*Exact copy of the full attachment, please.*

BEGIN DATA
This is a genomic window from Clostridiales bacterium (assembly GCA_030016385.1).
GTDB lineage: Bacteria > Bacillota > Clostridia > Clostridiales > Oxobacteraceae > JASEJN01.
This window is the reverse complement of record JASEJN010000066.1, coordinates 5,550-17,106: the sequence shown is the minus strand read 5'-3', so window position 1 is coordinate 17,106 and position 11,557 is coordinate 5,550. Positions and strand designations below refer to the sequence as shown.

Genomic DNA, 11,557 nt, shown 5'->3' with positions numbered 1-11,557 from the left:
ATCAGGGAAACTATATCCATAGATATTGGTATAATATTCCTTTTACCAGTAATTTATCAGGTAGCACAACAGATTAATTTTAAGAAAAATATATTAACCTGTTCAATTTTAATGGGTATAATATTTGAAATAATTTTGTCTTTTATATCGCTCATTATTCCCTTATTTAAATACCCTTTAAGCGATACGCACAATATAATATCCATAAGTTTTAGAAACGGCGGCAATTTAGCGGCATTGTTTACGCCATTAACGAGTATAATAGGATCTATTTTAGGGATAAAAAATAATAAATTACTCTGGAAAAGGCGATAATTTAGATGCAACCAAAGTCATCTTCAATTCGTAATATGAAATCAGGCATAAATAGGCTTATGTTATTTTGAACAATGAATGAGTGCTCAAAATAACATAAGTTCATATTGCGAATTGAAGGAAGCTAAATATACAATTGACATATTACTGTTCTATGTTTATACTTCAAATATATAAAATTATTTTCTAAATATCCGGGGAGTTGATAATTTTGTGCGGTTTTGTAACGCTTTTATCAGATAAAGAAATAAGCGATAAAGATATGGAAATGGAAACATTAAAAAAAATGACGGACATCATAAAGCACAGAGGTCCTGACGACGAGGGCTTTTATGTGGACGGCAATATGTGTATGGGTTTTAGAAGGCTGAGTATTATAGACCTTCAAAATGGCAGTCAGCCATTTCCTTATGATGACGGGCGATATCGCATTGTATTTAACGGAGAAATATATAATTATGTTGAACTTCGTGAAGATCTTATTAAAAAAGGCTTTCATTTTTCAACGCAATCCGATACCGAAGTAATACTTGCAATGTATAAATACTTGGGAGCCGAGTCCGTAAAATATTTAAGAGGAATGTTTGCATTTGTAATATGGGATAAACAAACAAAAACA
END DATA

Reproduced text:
This is a genomic window from Clostridiales bacterium (assembly GCA_030016385.1).
GTDB lineage: Bacteria > Bacillota > Clostridia > Clostridiales > Oxobacteraceae > JASEJN01.
This window is the reverse complement of record JASEJN010000066.1, coordinates 5,550-17,106: the sequence shown is the minus strand read 5'-3', so window position 1 is coordinate 17,106 and position 11,557 is coordinate 5,550. Positions and strand designations below refer to the sequence as shown.

Genomic DNA, 11,557 nt, shown 5'->3' with positions numbered 1-11,557 from the left:
ATCAGGGAAACTATATCCATAGATATTGGTATAATATTCCTTTTACCAGTAATTTATCAGGTAGCACAACAGATTAATTTTAAGAAAAATATATTAACCTGTTCAATTTTAATGGGTATAATATTTGAAATAATTTTGTCTTTTATATCGCTCATTATTCCCTTATTTAAATACCCTTTAAGCGATACGCACAATATAATATCCATAAGTTTTAGAAACGGCGGCAATTTAGCGGCATTGTTTACGCCATTAACGAGTATAATAGGATCTATTTTAGGGATAAAAAATAATAAATTACTCTGGAAAAGGCGATAATTTAGATGCAACCAAAGTCATCTTCAATTCGTAATATGAAATCAGGCATAAATAGGCTTATGTTATTTTGAACAATGAATGAGTGCTCAAAATAACATAAGTTCATATTGCGAATTGAAGGAAGCTAAATATACAATTGACATATTACTGTTCTATGTTTATACTTCAAATATATAAAATTATTTTCTAAATATCCGGGGAGTTGATAATTTTGTGCGGTTTTGTAACGCTTTTATCAGATAAAGAAATAAGCGATAAAGATATGGAAATGGAAACATTAAAAAAAATGACGGACATCATAAAGCACAGAGGTCCTGACGACGAGGGCTTTTATGTGGACGGCAATATGTGTATGGGTTTTAGAAGGCTGAGTATTATAGACCTTCAAAATGGCAGTCAGCCATTTCCTTATGATGACGGGCGATATCGCATTGTATTTAACGGAGAAATATATAATTATGTTGAACTTCGTGAAGATCTTATTAAAAAAGGCTTTCATTTTTCAACGCAATCCGATACCGAAGTAATACTTGCAATGTATAAATACTTGGGAGCCGAGTCCGTAAAATATTTAAGAGGAATGTTTGCATTTGTAATATGGGATAAACAAACAAAAACA